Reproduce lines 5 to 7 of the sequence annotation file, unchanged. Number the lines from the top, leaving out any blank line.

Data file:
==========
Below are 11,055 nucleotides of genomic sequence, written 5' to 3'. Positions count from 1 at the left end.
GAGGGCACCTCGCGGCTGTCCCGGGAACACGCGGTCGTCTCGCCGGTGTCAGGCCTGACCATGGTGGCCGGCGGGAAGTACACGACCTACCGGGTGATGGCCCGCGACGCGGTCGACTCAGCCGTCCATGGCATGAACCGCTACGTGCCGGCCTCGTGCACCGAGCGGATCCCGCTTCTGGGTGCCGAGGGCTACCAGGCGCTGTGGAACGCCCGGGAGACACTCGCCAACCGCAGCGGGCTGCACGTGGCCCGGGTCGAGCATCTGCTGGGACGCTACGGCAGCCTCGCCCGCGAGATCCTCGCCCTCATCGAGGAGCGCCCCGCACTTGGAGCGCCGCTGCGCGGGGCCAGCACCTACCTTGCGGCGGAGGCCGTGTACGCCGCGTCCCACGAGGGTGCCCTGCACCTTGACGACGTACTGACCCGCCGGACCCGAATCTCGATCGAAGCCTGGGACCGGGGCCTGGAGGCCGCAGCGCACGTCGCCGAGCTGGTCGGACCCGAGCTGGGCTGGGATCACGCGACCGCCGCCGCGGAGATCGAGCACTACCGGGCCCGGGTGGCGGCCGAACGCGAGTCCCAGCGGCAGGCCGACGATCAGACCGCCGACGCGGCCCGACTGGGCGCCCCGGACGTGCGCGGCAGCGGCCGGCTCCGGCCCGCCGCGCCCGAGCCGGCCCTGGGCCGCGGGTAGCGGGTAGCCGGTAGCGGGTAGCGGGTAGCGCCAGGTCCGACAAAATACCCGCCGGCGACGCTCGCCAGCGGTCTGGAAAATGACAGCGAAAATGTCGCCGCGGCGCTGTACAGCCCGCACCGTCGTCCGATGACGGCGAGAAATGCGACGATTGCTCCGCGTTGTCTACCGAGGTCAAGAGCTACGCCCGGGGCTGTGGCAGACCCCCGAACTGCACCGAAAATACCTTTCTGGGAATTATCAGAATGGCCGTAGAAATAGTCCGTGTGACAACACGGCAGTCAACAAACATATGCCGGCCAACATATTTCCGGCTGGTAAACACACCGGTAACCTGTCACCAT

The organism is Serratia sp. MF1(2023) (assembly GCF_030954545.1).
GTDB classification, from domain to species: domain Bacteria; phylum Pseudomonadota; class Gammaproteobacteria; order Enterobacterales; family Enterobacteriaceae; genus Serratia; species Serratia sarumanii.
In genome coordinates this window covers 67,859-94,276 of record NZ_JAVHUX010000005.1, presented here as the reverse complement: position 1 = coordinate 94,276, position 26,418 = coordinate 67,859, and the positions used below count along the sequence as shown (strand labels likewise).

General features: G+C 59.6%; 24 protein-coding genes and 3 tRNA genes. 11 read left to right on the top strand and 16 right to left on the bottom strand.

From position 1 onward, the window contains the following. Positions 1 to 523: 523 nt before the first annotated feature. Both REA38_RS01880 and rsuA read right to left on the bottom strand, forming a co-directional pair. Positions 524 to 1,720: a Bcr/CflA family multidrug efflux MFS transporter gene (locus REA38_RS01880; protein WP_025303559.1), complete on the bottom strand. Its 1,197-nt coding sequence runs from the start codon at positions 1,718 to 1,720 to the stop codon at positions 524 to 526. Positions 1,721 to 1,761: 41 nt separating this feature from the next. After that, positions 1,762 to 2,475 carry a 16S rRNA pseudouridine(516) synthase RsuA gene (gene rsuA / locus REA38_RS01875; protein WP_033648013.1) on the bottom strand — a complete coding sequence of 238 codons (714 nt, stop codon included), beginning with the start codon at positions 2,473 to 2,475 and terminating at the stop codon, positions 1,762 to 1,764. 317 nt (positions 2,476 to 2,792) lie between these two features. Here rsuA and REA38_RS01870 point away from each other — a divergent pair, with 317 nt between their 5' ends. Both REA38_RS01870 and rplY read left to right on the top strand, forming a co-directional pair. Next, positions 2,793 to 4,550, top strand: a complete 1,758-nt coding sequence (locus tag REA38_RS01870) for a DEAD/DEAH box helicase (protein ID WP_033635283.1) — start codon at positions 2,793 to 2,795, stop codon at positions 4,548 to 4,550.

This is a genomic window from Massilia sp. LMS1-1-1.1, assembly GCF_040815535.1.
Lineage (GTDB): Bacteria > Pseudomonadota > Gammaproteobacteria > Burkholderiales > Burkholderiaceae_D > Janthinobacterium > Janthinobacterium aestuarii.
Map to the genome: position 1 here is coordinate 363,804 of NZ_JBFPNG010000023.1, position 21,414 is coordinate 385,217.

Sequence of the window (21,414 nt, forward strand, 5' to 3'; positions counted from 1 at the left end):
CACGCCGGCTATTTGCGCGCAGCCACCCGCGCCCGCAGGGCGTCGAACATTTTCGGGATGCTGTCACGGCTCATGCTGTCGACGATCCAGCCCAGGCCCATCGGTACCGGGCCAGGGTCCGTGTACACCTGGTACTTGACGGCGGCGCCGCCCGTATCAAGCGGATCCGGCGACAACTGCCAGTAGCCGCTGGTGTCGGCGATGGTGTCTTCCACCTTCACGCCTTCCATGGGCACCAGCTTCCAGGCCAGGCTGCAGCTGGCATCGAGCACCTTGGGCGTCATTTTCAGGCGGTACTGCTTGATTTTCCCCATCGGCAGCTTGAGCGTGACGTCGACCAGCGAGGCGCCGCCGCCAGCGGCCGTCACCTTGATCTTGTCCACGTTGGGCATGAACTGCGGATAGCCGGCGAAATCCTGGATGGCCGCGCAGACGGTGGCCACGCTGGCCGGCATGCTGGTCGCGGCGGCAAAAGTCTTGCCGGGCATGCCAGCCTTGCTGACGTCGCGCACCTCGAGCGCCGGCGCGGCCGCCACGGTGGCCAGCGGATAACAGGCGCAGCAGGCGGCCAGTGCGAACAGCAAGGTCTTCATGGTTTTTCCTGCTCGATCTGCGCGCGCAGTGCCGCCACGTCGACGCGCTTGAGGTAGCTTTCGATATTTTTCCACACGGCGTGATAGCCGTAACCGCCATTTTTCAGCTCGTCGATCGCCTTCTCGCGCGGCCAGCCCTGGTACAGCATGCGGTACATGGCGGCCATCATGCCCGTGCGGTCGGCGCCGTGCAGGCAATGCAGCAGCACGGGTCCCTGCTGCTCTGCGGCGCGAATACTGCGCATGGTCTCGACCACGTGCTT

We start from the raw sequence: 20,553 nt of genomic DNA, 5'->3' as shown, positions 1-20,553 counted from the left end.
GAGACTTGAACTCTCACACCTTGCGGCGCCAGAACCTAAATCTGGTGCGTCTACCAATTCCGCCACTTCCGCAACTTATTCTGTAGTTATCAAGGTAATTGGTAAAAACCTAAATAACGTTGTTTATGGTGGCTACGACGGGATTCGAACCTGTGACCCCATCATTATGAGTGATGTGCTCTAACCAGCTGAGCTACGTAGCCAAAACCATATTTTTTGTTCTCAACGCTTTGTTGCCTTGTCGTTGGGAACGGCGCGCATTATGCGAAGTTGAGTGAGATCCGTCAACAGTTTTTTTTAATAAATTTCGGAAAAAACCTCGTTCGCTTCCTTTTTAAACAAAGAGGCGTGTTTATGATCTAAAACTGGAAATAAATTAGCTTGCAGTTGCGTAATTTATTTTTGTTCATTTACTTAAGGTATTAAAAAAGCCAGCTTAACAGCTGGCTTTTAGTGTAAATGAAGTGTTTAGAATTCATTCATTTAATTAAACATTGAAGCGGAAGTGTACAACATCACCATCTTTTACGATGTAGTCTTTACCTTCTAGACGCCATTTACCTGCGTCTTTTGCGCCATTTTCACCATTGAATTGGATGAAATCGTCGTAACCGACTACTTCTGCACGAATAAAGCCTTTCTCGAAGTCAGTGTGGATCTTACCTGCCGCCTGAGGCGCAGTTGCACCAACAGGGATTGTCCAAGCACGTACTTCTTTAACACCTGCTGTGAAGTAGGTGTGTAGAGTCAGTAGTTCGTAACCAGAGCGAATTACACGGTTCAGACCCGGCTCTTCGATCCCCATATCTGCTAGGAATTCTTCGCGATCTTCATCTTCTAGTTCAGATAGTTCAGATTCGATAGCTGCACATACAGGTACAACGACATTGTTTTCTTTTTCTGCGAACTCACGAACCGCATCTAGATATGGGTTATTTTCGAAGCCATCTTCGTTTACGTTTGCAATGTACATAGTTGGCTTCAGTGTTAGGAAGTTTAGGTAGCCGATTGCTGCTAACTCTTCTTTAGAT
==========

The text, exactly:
In genome coordinates this window covers 67,859-94,276 of record NZ_JAVHUX010000005.1, presented here as the reverse complement: position 1 = coordinate 94,276, position 26,418 = coordinate 67,859, and the positions used below count along the sequence as shown (strand labels likewise).

General features: G+C 59.6%; 24 protein-coding genes and 3 tRNA genes. 11 read left to right on the top strand and 16 right to left on the bottom strand.

From position 1 onward, the window contains the following. Positions 1 to 523: 523 nt before the first annotated feature. Both REA38_RS01880 and rsuA read right to left on the bottom strand, forming a co-directional pair. Positions 524 to 1,720: a Bcr/CflA family multidrug efflux MFS transporter gene (locus REA38_RS01880; protein WP_025303559.1), complete on the bottom strand. Its 1,197-nt coding sequence runs from the start codon at positions 1,718 to 1,720 to the stop codon at positions 524 to 526. Positions 1,721 to 1,761: 41 nt separating this feature from the next. After that, positions 1,762 to 2,475 carry a 16S rRNA pseudouridine(516) synthase RsuA gene (gene rsuA / locus REA38_RS01875; protein WP_033648013.1) on the bottom strand — a complete coding sequence of 238 codons (714 nt, stop codon included), beginning with the start codon at positions 2,473 to 2,475 and terminating at the stop codon, positions 1,762 to 1,764. 317 nt (positions 2,476 to 2,792) lie between these two features. Here rsuA and REA38_RS01870 point away from each other — a divergent pair, with 317 nt between their 5' ends. Both REA38_RS01870 and rplY read left to right on the top strand, forming a co-directional pair. Next, positions 2,793 to 4,550, top strand: a complete 1,758-nt coding sequence (locus tag REA38_RS01870) for a DEAD/DEAH box helicase (protein ID WP_033635283.1) — start codon at positions 2,793 to 2,795, stop codon at positions 4,548 to 4,550.